>> will tell you to avoid goto unless you're dealing with programming operating
>> systems and need to be able to jump out of scope.  Which is one of the
>> reasons you do not want to use goto.  For example
>>
>>    Void myfunc(){
>> Goto two;
>> }
>>
>> Void myFunc2(){
>> Two:
>>
>> }
>>
>> You can actually jump function to function with goto which breaks all kinds
>> of things in functional and object oriented programming.  Now that is
>> necessary some times when doing error handling.  The truth is though if your
>> coding your own application you really should never need goto.   If you find
>> yourself using goto you have probably designed your program wrong.
>>
>> I will not go into a deep why or why not to use it because if your thinking
>> you cannot create an adventure game without it you will not understand a lot
>> of my explanation.  I think you need to go through some tutorials on c or
>> c++ which ever one you're using because you have a lot to learn.
>>
>>
>>
>> Ken
>>
>> -----Original Message-----
>> From: programmingblind-bounce@xxxxxxxxxxxxx
>> [mailto:programmingblind-bounce@xxxxxxxxxxxxx] On Behalf Of Kristoffer
>> Gustafsson
>> Sent: Wednesday, February 09, 2011 1:41 PM
>> To: programmingblind@xxxxxxxxxxxxx
>> Subject: Re: help with c++ if test
>>
>> Hi.
>> Without goto it would be very hard to do text adventures.
>> I don't think it can be done, or can it?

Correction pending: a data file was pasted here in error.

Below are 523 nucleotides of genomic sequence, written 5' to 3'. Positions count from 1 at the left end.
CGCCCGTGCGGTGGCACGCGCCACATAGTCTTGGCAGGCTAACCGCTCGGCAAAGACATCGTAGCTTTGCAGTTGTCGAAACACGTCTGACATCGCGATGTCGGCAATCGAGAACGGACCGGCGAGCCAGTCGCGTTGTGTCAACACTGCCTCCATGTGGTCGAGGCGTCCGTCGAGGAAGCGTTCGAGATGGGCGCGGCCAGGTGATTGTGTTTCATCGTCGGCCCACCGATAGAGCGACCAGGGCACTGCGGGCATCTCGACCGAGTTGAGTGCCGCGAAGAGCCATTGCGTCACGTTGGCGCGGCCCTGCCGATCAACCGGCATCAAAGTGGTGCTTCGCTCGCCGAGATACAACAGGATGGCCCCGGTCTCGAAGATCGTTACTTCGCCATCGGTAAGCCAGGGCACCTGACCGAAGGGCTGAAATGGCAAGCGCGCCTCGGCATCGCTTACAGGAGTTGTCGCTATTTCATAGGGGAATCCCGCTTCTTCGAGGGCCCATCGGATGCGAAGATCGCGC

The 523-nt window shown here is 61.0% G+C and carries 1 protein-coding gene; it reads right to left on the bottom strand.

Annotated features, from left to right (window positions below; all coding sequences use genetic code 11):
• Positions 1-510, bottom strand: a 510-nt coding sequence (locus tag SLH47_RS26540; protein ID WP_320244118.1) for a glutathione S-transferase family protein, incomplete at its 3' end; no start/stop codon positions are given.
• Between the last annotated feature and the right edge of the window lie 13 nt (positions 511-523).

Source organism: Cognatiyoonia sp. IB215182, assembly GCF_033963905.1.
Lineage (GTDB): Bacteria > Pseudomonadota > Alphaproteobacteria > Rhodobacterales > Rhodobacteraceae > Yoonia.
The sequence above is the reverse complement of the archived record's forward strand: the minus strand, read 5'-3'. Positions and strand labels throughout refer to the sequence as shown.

>> Also, if I want my program to exit instead of continuing, how do I do?
>> I mean for example, if I die in an adventure, I want to exit the program at
>> that time, not continue the game.
>> /Kristoffer
>> ----- Original Message -----
>> From: "Littlefield, Tyler"<tyler@xxxxxxxxxxxxx>
>> To:<programmingblind@xxxxxxxxxxxxx>
>> Sent: Wednesday, February 09, 2011 7:28 PM
>> Subject: Re: help with c++ if test
>>
>>
>>> That produces all sorts of problems. jumping to the bottom of a loop is no
>>> problem with a goto, and it avoids issues with your exiting variable. it's
>>> also quicker, because you just jump to the bottom. otherwise you may
>>> break, but it's still going to have to do one more check (two, actually,
>>> depending on how the compiler does things) to see if exiting is false.
>>> On 2/9/2011 11:23 AM, Lex wrote:
>>>> 09.02.2011 20:17, Littlefield, Tyler пишет:
>>>>> really really highly recommend you avoid goto. This isn't basic, and
>>>>> they're not very useful except for in some odd cases, far and few
>>>>> between. Such as jumping out of two nested loops like so:
>>>>> int i, j;
>>>>> for (i = 0; i<   100; i++)
>>>>> {
>>>>> for (j = 0; j<   100; j++)
>>>>> {
>>>>> if (i+j == 100)
>>>>> goto botttom;
>>>>> }
>>>>> }
>>>>> bottom:
>>>>> //do something here
>>>> Actually, effect you're trying to achieve is more correctly by the
>>>> conditional variable (at least in terms of procedural programming):
>>>> bool exiting=false;
>>>> for (i = 0; i<   100&&   !exiting; i++)
>>>> {
>>>> for (j = 0; j<   100&&   !exiting; j++)
>>>> {
>>>> if (i+j == 100)
>>>> exiting=true;
>>>> }
>>>> }
>>>>
>>>>
>>>> or may be even
>>>> for (j = 0; j<   100; j++)
>>>> {
>>>> if (i+j == 100)
>>>> {
>>>> exiting=true;
>>>> break;
>>>> }
>>>> }
>>>> }
>>>>
>>>>
>>>> Lex
>>>>
>>>> __________
>>>> View the list's information and change your settings at
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>>>>
>>> -- 
>>>
>>> Thanks,
>>> Ty
>>>
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>


-- 

Thanks,
Ty